Academic regulations - University of Ottawa

Academic Fraud

Definition

What is academic fraud?

Academic fraud is defined as “any act by a student that may result in a distorted academic evaluation of that student or of another student.” Academic fraud occurs if you do any of the following:

  • Plagiarize (copy) or cheat in any way (for more information on plagiarism and how you can avoid it, see the academic fraud section in the student guides).
  • Submit work you have not completely written yourself (with the exception of quotations and references). This can include an assignment, an essay, a test, an exam, a research report or a thesis, whether you present your work in writing, orally or in another form.
  • Present research data that has been falsified or made up in any way.
  • Attribute a statement of fact or reference to a made-up source.
  • Submit the same work or a large part of the same work in more than one course, or a thesis or other work that has been presented elsewhere without the prior approval of the appropriate professors or academic units.
  • Falsify or misrepresent an academic evaluation, using a forged or altered supporting document or facilitating the use of such a document.
  • Undertake any other action for the purpose of falsifying an academic evaluation.

Sanctions

What can happen to me if I’m found to have committed academic fraud?

If you’ve committed or tried to commit academic fraud, or have assisted someone else to do so, you could be subject to one or more of the following sanctions, as detailed in Regulation 14 on academic fraud:

  1. a written warning;
  2. zero for part of the work in question;
  3. zero for the work in question;
  4. zero for the work in question, and the loss of additional marks for the course in question;
  5. zero for the work in question with the minimum passing grade for the course as your maximum grade;
  6. an F grade for the course in question;
  7. the addition of another 3 to 30 credits to your program requirements or to the requirements of any program at the same level in which you subsequently registers;
  8. suspension of a University of Ottawa or faculty scholarship for a specified period;
  9. the loss of any faculty or University scholarship opportunity;
  10. suspension from the University for a maximum of two years. No course taken at the University of Ottawa or elsewhere during the suspension period will be recognized by the University and no tuition fees will be refunded. Once the suspension ends, you can re-register in your program and you are subject to the program requirements in place at that time;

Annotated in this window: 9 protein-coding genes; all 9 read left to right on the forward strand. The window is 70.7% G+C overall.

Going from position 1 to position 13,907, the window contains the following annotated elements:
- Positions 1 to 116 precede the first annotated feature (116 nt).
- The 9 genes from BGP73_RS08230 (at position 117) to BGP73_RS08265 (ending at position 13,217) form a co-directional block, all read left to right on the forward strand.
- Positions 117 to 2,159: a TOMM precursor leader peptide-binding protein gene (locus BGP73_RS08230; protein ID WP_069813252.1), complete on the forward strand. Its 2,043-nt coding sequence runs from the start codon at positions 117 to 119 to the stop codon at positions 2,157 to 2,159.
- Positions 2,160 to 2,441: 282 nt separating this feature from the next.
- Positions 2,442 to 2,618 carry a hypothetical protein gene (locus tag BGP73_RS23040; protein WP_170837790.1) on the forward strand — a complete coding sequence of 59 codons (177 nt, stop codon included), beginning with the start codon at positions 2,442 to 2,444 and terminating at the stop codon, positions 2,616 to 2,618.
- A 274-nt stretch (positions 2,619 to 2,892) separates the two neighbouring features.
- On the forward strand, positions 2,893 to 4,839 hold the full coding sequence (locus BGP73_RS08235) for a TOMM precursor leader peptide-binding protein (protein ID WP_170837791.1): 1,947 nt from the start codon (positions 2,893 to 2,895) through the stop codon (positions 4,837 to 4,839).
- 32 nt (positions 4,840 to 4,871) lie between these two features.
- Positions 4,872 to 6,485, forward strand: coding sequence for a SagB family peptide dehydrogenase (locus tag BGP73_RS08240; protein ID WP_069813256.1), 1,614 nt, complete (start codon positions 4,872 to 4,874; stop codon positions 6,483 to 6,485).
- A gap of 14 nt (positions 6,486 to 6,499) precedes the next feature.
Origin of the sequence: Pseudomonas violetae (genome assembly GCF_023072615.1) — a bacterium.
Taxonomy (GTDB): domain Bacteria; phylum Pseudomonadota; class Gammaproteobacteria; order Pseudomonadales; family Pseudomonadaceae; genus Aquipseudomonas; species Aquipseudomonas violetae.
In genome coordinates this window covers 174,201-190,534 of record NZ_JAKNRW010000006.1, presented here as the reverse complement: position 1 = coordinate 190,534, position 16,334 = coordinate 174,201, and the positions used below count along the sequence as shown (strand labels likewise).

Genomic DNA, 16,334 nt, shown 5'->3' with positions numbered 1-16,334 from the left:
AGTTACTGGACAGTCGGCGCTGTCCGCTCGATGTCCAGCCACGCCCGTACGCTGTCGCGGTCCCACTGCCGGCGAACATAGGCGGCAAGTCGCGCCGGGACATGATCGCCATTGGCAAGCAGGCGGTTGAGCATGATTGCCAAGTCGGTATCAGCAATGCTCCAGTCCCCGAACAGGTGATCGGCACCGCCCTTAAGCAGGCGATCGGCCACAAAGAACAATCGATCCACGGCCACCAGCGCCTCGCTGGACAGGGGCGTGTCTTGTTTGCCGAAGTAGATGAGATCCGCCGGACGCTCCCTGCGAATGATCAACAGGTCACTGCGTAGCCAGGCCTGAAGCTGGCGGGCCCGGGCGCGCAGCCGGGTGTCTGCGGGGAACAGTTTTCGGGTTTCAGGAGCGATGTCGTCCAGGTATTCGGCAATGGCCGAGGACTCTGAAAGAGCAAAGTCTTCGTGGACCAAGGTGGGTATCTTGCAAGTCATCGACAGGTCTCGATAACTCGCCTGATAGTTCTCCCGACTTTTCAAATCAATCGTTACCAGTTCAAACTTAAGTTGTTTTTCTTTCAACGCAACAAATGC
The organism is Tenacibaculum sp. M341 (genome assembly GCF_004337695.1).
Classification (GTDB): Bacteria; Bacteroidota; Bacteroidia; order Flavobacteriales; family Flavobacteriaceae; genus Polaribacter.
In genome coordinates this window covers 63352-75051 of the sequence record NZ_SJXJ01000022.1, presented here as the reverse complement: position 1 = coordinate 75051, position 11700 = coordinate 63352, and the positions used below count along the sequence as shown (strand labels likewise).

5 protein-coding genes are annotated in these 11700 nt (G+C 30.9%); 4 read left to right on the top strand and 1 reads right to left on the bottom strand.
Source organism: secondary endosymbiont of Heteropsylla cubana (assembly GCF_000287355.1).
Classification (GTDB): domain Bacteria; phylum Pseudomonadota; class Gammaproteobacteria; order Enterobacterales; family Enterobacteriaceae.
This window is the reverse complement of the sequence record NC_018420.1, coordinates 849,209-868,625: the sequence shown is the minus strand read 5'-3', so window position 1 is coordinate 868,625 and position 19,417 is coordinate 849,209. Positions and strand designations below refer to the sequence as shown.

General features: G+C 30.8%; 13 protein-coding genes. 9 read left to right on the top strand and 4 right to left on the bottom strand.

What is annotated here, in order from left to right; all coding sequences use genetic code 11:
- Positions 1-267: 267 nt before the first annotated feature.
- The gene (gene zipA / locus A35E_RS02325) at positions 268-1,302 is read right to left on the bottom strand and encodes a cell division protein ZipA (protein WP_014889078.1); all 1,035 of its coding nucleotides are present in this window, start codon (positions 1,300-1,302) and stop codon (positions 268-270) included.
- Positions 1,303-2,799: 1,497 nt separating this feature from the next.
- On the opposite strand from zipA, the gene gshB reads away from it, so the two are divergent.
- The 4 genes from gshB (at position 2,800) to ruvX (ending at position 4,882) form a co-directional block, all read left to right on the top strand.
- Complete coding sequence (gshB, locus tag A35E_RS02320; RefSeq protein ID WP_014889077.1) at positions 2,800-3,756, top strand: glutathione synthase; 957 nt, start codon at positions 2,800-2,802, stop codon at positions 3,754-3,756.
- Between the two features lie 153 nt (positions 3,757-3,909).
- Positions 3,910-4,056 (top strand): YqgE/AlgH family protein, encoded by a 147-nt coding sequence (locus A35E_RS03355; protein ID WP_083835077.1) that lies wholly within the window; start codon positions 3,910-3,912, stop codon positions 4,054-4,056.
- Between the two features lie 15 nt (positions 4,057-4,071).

11. inclusion of a permanent statement on the student’s official transcript: Sanction pursuant to contravention of the University regulation on fraud.
  12. expulsion from the University of Ottawa and permanent statement on your official transcript indicating you were expelled from the University for committing academic fraud. Three years following the date of expulsion, you are eligible to make a request to the Senate Appeals Committee to have the expulsion set aside, including the possibility, where applicable, of having the mention removed from your transcript. If you reapply to the University of Ottawa, the regular admission process applies;
  13. cancellation or revocation of a degree, diploma or certificate conferred prior to the University becoming aware of academic fraud;
  14. any other sanction considered appropriate for the circumstances.
Your faculty is responsible for applying the sanctions mentioned in articles (a) to (i). The Senate Appeals Committee is responsible for applying articles (j) to (n), on the recommendation of your faculty. Decisions take effect immediately, even if you want to appeal them.

Procedures

What are the procedures that the University have put in place to deal with cases of academic fraud?

All fraud allegations must be submitted in writing, with supporting documentation, to the dean of the faculty in which the course is offered, except for cases involving graduate courses. For graduate courses, the dean of the Faculty of Graduate and Postdoctoral Studies handles all allegations.
If the allegation seems justified, the dean or the dean’s representative:

  1. writes to you to inform you of the allegations, and includes supporting documentation. If you are eligible for the accelerated process for academic fraud cases, you can choose to follow the regular process (described here) or the accelerated process (See Regulation 14 on academic fraud). If the allegation involves an examination, the student has the right to consult the exam in question at the faculty, in a diligent manner;